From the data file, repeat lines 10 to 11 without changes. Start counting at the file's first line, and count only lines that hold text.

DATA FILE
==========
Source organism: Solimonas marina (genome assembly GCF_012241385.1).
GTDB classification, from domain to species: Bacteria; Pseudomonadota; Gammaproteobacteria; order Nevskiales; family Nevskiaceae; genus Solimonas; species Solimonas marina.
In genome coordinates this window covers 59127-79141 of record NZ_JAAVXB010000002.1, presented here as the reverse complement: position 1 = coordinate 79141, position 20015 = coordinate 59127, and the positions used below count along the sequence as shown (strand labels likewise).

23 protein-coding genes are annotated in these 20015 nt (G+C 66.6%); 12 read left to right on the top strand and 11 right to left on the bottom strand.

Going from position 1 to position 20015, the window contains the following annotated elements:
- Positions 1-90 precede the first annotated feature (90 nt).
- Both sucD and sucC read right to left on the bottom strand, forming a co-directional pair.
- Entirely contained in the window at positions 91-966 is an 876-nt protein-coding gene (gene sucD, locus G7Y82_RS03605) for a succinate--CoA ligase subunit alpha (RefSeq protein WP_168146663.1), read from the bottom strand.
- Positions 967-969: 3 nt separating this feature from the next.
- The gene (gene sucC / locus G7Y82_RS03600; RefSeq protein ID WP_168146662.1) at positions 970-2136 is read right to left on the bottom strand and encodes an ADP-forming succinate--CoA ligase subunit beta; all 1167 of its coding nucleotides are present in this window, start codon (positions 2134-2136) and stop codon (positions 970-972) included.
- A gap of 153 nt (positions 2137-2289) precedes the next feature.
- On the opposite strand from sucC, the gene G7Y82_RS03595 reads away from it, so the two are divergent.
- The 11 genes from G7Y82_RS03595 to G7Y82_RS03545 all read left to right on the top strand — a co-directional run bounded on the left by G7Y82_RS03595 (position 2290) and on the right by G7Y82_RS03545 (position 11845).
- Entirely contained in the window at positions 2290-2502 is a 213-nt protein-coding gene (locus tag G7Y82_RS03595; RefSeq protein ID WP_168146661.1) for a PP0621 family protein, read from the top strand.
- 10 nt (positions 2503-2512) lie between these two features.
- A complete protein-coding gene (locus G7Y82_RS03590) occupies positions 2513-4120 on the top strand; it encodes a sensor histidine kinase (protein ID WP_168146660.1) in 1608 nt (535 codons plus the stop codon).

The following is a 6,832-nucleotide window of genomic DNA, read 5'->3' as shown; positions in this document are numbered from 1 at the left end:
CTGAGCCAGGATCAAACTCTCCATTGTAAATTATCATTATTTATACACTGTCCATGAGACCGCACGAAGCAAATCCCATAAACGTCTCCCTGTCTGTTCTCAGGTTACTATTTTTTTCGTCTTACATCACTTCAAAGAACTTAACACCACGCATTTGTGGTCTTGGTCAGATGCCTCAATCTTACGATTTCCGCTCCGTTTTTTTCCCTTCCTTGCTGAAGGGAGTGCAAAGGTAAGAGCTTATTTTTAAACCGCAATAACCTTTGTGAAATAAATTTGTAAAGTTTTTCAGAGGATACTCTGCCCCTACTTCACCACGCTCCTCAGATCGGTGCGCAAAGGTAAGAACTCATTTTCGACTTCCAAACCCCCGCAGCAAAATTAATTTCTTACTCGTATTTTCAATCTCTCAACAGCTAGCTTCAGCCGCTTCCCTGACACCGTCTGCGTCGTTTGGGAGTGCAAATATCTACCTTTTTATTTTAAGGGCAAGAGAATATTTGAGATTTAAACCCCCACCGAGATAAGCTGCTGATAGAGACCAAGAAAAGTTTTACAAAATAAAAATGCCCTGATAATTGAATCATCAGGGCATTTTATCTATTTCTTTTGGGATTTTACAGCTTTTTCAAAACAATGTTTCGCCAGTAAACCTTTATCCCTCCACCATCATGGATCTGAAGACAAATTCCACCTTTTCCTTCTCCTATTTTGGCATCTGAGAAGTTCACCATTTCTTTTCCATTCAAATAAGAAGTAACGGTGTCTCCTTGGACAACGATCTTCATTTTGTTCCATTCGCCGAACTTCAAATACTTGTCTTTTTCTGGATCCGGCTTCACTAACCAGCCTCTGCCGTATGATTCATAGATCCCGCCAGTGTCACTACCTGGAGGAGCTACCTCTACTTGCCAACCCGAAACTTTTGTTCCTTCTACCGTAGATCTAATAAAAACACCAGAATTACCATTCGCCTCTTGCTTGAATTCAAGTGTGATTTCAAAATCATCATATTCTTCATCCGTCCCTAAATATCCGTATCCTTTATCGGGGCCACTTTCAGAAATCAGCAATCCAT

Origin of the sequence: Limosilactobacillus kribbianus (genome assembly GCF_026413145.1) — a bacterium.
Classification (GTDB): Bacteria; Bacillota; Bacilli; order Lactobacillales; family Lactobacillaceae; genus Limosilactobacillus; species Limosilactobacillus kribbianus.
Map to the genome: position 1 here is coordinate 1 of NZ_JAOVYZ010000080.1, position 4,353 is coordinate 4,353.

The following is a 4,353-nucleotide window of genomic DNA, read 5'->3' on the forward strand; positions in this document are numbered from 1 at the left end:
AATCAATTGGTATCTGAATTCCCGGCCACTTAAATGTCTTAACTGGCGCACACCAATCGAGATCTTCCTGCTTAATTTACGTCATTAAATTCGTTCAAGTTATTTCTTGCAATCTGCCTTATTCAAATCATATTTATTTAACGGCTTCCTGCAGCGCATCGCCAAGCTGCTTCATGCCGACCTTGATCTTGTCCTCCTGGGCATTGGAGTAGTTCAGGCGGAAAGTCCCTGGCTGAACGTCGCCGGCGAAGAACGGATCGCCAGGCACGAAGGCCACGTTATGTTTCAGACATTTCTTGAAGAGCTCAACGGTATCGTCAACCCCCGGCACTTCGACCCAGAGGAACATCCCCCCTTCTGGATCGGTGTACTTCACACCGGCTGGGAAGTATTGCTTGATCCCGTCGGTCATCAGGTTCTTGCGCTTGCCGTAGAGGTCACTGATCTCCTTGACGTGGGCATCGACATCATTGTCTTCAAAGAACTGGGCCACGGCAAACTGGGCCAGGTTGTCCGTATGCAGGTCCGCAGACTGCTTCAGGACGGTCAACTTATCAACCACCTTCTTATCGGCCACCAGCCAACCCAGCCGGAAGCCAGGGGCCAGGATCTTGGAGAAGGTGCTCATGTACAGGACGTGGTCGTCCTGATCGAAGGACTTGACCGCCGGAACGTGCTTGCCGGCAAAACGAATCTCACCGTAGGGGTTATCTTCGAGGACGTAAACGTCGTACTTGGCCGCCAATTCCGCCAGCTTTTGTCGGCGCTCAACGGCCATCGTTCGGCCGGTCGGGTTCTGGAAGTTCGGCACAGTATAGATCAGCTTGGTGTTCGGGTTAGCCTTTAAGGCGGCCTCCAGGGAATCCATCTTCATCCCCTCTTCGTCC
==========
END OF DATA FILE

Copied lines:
- The gene (gene sucC / locus G7Y82_RS03600; RefSeq protein ID WP_168146662.1) at positions 970-2136 is read right to left on the bottom strand and encodes an ADP-forming succinate--CoA ligase subunit beta; all 1167 of its coding nucleotides are present in this window, start codon (positions 2134-2136) and stop codon (positions 970-972) included.
- A gap of 153 nt (positions 2137-2289) precedes the next feature.